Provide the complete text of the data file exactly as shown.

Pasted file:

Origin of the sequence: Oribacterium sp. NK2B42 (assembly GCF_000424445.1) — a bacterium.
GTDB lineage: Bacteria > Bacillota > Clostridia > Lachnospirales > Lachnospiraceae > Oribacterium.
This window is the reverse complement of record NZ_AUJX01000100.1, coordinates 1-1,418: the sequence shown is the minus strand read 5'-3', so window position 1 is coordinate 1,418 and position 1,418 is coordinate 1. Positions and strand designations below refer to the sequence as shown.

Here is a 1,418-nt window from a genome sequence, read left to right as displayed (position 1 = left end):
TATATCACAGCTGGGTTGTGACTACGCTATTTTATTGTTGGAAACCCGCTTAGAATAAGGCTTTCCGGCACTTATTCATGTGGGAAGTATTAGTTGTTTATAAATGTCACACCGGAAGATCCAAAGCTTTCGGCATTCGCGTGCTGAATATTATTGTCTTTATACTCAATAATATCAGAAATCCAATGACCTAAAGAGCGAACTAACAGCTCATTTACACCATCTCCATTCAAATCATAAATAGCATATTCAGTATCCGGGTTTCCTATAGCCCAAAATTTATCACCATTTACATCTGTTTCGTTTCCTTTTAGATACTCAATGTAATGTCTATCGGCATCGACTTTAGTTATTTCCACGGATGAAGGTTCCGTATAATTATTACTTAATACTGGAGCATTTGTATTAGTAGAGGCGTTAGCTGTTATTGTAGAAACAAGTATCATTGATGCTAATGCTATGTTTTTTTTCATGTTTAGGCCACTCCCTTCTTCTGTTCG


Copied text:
Origin of the sequence: Oribacterium sp. NK2B42 (assembly GCF_000424445.1) — a bacterium.
GTDB lineage: Bacteria > Bacillota > Clostridia > Lachnospirales > Lachnospiraceae > Oribacterium.
This window is the reverse complement of record NZ_AUJX01000100.1, coordinates 1-1,418: the sequence shown is the minus strand read 5'-3', so window position 1 is coordinate 1,418 and position 1,418 is coordinate 1. Positions and strand designations below refer to the sequence as shown.

Here is a 1,418-nt window from a genome sequence, read left to right as displayed (position 1 = left end):
TATATCACAGCTGGGTTGTGACTACGCTATTTTATTGTTGGAAACCCGCTTAGAATAAGGCTTTCCGGCACTTATTCATGTGGGAAGTATTAGTTGTTTATAAATGTCACACCGGAAGATCCAAAGCTTTCGGCATTCGCGTGCTGAATATTATTGTCTTTATACTCAATAATATCAGAAATCCAATGACCTAAAGAGCGAACTAACAGCTCATTTACACCATCTCCATTCAAATCATAAATAGCATATTCAGTATCCGGGTTTCCTATAGCCCAAAATTTATCACCATTTACATCTGTTTCGTTTCCTTTTAGATACTCAATGTAATGTCTATCGGCATCGACTTTAGTTATTTCCACGGATGAAGGTTCCGTATAATTATTACTTAATACTGGAGCATTTGTATTAGTAGAGGCGTTAGCTGTTATTGTAGAAACAAGTATCATTGATGCTAATGCTATGTTTTTTTTCATGTTTAGGCCACTCCCTTCTTCTGTTCG